Art that juxtaposes the many parts of Pakistan.
The concept artist Omar Gilani, based in Lahore, has already gained some notoriety through his illustrations for the Tabeer original music series by Patari, Pakistan’s premier music streaming service, and his wide-ranging freelance work. Now the internet is buzzing with excitement over his experimental Pakistan+ series, in which he imagines a high-tech Pakistan of the future.
The detailed, smoothly rendered images pair quotidian scenes of contemporary Pakistani life with towering skyscrapers and levitating motorcycles, a shining backdrop reminiscent of the techno-metropolis that was the one cool thing about the bad Star Wars films.
The regional cultural highlights are all there and span the general to the very specific, from boys playing cricket in narrow streets to the Lahori red light district of Hira Mandi and the extremely local phenomenon of the ‘Pindiboyz’ revving his motorcycle in the sky.
Explaining this juxtaposition in an interview with The Indian Express, Gilani reflected, “I think there are segments of society in Pakistan, and perhaps India as well, that still live in the past, no matter how much the technology around them may progress.”
Unfortunately, it looks like the same old stereotypes will persist into the sci-fi future as well; a couple of the scenes perpetuate the narrow image of Pashtuns as warrior-types or as the shady figures you find at the liminal spaces between so-called ‘polite society’ and its margins.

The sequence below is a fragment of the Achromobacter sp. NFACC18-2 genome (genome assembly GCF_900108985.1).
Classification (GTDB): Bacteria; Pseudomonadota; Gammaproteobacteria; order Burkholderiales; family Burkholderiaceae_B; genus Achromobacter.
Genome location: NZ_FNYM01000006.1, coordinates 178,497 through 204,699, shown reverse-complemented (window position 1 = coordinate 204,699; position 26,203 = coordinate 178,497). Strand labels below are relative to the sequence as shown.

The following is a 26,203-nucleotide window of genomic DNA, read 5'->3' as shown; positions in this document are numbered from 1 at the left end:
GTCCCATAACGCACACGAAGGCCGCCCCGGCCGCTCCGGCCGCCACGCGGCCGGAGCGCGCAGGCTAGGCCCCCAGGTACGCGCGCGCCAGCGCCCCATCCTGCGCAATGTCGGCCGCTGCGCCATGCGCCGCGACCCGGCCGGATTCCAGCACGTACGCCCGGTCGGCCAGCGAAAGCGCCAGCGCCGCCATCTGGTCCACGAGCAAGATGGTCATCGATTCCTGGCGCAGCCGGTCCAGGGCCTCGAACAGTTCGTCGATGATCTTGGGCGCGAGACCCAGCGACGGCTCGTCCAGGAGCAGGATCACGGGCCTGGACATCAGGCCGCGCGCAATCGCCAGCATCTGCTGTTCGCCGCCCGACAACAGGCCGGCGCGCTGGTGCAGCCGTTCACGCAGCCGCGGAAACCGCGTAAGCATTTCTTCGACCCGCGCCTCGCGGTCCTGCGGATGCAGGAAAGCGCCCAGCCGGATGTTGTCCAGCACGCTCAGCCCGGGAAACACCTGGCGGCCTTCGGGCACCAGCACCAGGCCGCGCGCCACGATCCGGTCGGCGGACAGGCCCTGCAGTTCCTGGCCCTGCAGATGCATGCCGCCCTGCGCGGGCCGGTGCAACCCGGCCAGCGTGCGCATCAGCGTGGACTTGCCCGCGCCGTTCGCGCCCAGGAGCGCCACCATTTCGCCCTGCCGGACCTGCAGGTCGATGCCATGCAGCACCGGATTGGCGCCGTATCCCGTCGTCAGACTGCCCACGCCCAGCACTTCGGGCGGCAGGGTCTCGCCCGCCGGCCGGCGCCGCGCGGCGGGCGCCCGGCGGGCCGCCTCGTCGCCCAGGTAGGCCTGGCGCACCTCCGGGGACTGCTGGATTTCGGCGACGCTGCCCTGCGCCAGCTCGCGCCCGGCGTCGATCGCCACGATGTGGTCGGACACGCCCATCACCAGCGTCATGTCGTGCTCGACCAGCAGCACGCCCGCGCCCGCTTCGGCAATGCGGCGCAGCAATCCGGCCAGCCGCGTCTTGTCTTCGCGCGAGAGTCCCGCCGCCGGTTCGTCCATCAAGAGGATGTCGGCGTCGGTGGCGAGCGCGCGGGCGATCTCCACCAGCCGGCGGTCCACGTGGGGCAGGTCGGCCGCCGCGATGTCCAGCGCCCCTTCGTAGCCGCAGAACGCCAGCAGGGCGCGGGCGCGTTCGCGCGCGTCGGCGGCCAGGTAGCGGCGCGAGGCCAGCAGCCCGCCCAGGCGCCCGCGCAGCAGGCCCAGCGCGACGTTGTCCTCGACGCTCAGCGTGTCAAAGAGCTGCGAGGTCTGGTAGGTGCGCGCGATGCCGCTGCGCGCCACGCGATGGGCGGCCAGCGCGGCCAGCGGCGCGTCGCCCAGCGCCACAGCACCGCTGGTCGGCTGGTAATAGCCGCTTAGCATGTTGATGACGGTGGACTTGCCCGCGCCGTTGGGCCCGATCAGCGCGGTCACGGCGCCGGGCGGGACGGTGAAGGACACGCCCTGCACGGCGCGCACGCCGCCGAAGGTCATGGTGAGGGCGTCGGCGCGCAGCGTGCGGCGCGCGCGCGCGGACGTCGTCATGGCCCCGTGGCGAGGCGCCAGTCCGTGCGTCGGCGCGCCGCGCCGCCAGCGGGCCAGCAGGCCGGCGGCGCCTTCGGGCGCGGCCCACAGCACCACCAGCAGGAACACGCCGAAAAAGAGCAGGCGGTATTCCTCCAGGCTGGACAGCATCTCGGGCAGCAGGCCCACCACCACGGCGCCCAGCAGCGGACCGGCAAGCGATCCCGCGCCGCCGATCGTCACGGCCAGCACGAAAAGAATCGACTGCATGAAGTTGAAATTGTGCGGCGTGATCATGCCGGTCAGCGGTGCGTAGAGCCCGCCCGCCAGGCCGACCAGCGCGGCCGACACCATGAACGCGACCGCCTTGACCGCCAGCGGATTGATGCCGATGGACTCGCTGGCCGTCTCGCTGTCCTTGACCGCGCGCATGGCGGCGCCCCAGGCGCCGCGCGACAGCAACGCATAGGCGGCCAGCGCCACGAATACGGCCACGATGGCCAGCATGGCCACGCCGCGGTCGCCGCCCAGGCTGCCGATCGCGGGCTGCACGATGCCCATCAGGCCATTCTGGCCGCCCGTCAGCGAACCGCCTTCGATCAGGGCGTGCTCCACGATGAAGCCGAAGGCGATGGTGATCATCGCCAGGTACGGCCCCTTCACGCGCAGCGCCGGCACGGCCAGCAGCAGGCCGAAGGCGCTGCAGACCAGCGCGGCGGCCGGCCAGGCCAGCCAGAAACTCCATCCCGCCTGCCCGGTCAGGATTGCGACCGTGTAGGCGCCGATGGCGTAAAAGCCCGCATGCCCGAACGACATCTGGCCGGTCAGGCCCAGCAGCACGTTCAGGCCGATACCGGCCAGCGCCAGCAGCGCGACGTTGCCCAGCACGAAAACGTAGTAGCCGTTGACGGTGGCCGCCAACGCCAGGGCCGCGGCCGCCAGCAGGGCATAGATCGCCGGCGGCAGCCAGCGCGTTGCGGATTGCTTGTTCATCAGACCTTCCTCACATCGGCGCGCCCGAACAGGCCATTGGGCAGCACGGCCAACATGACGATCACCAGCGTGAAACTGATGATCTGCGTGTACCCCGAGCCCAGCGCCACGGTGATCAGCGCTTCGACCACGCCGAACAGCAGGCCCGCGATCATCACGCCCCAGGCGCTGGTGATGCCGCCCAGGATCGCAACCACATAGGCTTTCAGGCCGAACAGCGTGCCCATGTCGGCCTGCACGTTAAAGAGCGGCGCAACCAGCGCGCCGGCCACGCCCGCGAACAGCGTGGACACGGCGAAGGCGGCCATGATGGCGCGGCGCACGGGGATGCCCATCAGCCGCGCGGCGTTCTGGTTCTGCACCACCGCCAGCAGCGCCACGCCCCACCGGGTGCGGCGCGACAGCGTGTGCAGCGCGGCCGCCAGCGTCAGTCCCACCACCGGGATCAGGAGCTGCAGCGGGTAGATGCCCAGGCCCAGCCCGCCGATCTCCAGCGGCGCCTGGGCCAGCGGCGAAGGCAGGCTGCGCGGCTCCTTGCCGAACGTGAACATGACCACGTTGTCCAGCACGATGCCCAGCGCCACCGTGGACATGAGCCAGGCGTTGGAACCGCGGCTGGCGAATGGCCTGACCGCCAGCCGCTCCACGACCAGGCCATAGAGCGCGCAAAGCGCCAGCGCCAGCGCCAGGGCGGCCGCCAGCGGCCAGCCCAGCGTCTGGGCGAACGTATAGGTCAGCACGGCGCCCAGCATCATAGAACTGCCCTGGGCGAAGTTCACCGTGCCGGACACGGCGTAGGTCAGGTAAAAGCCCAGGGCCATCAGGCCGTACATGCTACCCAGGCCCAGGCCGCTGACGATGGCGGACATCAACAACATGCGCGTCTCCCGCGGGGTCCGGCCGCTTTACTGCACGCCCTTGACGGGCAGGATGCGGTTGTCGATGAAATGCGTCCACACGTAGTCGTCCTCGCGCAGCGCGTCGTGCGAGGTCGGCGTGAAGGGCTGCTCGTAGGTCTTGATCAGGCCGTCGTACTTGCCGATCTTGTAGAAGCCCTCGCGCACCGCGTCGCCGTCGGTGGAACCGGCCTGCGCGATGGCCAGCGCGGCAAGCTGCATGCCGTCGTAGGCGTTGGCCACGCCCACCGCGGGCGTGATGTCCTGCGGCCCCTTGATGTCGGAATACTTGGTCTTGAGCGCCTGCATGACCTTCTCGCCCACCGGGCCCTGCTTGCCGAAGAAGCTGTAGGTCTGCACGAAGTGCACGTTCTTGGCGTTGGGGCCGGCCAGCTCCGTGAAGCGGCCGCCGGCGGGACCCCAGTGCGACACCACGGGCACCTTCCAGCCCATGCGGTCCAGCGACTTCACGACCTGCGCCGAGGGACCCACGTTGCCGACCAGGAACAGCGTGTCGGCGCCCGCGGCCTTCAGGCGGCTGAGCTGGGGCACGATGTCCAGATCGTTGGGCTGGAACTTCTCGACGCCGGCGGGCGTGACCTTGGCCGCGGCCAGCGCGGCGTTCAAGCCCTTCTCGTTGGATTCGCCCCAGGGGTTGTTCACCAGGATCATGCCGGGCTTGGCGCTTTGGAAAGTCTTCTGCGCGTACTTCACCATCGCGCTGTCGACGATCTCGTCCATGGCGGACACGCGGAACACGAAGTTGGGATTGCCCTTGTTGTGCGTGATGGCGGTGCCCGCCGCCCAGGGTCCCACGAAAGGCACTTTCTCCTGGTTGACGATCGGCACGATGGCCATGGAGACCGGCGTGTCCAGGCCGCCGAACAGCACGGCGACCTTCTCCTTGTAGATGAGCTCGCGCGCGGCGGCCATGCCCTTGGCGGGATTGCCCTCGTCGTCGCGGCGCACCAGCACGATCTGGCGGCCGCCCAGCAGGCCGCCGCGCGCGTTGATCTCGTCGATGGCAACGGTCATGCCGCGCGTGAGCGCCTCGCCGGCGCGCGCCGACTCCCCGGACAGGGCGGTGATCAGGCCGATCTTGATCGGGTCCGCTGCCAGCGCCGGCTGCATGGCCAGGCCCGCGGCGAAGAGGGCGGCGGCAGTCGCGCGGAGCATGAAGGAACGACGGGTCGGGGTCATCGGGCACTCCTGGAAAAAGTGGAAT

Most write-ups about the series have focused on the novelty of Pakistan+ and its simultaneously glossy and rustic representation of the country. I was left wondering if this duality is an expression of premature nostalgia for low-tech cultures that could be swept away by change, or a low-key cynicism about the ability of people and societies to evolve at the same pace as their cars and phones.
Gilani mused on the same theme during the Express interview, saying, “There may be great advancements in tech and cybernetics, but I don’t see any evidence to show that federal level incompetence in dealing with poverty and overpopulation will decrease.” One of the pieces depicts a classic episode of petty police bribery, just now on hovercrafts.
As a result of this ambivalence, Gilani’s drawings reminded me of another series by a Pakistani graphic design group, Birbal Studios, that went viral a couple of years ago, especially on Tumblr, with the tagline, “I tried to imagine a happier Pakistan.” That series took landmarks from all over Pakistan and embellished them with flowers, popsicles, and geometric patterns.
The jumping off point of Birbal Studios’ effort was an exasperation with one-dimensional portrayals of Pakistan as a violent place and failing state. They wanted to show a different side to familiar images of an undeniably troubled, but excessively derided, homeland by adding eye-catching, cute flourishes. Pakistan+ accomplishes a similar feat through different methods, but it ends up showing off a future Pakistan whose existence, with its stark contradictions, doesn’t actually seem that attractive.
The full series can be found on Gilani’s facebook page, here.